Williams, a former chairman of ATA and current chair of the association's research arm, the American Transportation Research Institute, was not satisfied with how onboard recorders fared in this process.

"ATA has to lobby a laundry list of issues that are collectively important to everyone but have different levels of importance to different factions within the industry," he said. "By forming the Alliance we were able to say loud and clear that we felt (EOBRs were) the only priority. It allowed us to indirectly elevate that issue on ATA's policy agenda."

It would not be correct to say that the alliance made the mandate happen. It was on the Senate Commerce Committee's list of safety provisions for the highway reauthorization bill from the very start, thanks to the advocacy of truck safety groups and the support of Sen. Frank Lautenberg, chairman of the Surface Transportation Subcommittee.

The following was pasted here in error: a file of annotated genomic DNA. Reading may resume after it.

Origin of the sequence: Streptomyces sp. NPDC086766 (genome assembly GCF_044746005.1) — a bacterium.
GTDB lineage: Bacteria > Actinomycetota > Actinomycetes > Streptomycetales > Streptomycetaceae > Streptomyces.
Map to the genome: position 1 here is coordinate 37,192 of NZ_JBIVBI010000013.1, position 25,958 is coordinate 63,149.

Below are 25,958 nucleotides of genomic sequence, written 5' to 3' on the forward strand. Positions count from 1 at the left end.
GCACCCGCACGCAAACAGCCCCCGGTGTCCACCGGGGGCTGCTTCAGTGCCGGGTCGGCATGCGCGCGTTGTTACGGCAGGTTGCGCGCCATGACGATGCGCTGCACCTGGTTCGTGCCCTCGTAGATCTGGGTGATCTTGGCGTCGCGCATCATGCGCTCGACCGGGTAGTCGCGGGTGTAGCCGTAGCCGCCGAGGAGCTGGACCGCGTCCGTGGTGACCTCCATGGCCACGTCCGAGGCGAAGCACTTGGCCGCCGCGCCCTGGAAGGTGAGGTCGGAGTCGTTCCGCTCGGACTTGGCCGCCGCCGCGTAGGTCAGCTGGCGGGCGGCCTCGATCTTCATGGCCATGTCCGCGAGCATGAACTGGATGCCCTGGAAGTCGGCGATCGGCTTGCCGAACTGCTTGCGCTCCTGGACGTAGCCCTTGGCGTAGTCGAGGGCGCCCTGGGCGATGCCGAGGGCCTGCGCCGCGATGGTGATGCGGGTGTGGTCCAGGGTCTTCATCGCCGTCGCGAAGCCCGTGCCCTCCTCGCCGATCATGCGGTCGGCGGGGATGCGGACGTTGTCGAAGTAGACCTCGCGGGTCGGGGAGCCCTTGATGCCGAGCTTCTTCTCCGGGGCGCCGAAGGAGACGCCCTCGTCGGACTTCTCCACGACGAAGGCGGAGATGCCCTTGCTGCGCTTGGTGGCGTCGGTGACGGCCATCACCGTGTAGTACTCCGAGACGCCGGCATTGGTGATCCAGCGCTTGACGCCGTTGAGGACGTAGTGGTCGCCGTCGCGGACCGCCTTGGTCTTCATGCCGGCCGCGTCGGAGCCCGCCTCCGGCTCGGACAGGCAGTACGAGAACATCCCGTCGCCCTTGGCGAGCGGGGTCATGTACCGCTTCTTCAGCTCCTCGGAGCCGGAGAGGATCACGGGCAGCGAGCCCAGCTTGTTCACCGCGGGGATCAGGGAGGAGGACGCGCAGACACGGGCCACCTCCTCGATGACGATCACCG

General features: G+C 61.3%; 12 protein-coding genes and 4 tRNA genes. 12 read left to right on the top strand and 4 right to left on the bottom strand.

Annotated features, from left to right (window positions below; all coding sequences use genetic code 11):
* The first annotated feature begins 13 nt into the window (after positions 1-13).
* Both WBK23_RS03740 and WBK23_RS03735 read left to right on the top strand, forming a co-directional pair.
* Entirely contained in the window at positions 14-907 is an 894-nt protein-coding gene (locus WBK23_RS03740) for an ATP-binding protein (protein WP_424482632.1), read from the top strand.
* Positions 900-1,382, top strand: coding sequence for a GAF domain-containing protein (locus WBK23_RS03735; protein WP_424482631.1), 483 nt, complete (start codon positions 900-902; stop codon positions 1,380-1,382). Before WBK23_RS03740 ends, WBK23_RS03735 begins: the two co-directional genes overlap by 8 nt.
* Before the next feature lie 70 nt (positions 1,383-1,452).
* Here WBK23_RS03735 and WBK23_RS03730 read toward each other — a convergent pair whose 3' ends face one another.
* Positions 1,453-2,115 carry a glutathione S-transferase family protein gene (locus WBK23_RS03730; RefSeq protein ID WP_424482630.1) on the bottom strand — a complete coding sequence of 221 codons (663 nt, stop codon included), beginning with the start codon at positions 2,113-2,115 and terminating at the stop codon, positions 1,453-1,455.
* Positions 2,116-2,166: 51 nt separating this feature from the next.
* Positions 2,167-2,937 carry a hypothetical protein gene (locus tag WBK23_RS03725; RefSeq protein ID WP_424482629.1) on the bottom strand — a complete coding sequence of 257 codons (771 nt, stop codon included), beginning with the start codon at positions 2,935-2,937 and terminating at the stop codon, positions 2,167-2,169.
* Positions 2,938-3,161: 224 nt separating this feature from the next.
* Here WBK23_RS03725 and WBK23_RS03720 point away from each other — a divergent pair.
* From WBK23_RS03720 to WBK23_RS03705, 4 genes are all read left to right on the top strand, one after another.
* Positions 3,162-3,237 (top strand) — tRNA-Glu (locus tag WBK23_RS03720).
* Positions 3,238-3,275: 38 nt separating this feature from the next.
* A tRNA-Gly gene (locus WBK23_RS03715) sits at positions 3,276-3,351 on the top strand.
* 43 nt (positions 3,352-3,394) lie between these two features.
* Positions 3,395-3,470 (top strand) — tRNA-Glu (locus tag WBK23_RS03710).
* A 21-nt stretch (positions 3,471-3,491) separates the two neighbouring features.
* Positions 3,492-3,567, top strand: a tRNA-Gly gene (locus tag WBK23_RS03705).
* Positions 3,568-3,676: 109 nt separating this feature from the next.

Williams said that ATA "already was there" when the alliance pressed its case for the full mandate. Insider accounts vary on this point, but clearly both ATA and the alliance were active and influential.

ATA went into the highway bill process with a policy that supported voluntary EOBRS generally but a mandate for habitual violators of the hours of service rules. In the wake of the alliance's initiative, it swung to support for the full mandate, but it still had concerns about implementation and technical details. These concerns are now being addressed in the ongoing rulemaking.

Setting the Pace

Some who were close to the legislation say the real impact of the Alliance was to help keep the provision in the bill as it moved through floor debates and the House-Senate conference. At that stage of the process there always is a risk that a high-profile provision like EOBRs will be traded away.

One participant in the mandate negotiations, Jackie Gillan, president of Advocates for Highway and Auto Safety, credits the alliance for setting the pace.

"Their leadership was instrumental in paving the way for the trucking industry as a whole to come around to doing it," she said.